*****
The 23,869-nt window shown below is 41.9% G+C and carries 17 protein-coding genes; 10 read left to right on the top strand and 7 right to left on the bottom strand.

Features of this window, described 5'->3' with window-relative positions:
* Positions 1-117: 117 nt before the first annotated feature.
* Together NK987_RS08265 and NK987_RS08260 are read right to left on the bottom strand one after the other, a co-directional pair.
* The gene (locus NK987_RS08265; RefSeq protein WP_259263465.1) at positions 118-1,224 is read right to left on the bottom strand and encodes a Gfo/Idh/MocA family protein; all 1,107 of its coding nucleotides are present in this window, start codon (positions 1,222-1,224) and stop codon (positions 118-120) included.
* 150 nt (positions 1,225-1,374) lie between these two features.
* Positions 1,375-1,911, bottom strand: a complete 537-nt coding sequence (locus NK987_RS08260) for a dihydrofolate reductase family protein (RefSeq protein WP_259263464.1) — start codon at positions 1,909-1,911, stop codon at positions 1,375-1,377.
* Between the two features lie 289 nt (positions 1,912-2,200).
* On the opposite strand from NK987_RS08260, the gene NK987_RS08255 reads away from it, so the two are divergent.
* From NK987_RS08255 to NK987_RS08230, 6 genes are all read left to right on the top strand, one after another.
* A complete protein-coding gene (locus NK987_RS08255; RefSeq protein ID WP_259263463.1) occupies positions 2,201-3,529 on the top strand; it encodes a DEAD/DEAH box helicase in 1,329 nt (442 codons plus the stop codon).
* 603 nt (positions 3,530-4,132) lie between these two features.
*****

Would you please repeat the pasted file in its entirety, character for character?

The 23,869-nt window shown below is 41.9% G+C and carries 17 protein-coding genes; 10 read left to right on the top strand and 7 right to left on the bottom strand.

Features of this window, described 5'->3' with window-relative positions:
* Positions 1-117: 117 nt before the first annotated feature.
* Together NK987_RS08265 and NK987_RS08260 are read right to left on the bottom strand one after the other, a co-directional pair.
* The gene (locus NK987_RS08265; RefSeq protein WP_259263465.1) at positions 118-1,224 is read right to left on the bottom strand and encodes a Gfo/Idh/MocA family protein; all 1,107 of its coding nucleotides are present in this window, start codon (positions 1,222-1,224) and stop codon (positions 118-120) included.
* 150 nt (positions 1,225-1,374) lie between these two features.
* Positions 1,375-1,911, bottom strand: a complete 537-nt coding sequence (locus NK987_RS08260) for a dihydrofolate reductase family protein (RefSeq protein WP_259263464.1) — start codon at positions 1,909-1,911, stop codon at positions 1,375-1,377.
* Between the two features lie 289 nt (positions 1,912-2,200).
* On the opposite strand from NK987_RS08260, the gene NK987_RS08255 reads away from it, so the two are divergent.
* From NK987_RS08255 to NK987_RS08230, 6 genes are all read left to right on the top strand, one after another.
* A complete protein-coding gene (locus NK987_RS08255; RefSeq protein ID WP_259263463.1) occupies positions 2,201-3,529 on the top strand; it encodes a DEAD/DEAH box helicase in 1,329 nt (442 codons plus the stop codon).
* 603 nt (positions 3,530-4,132) lie between these two features.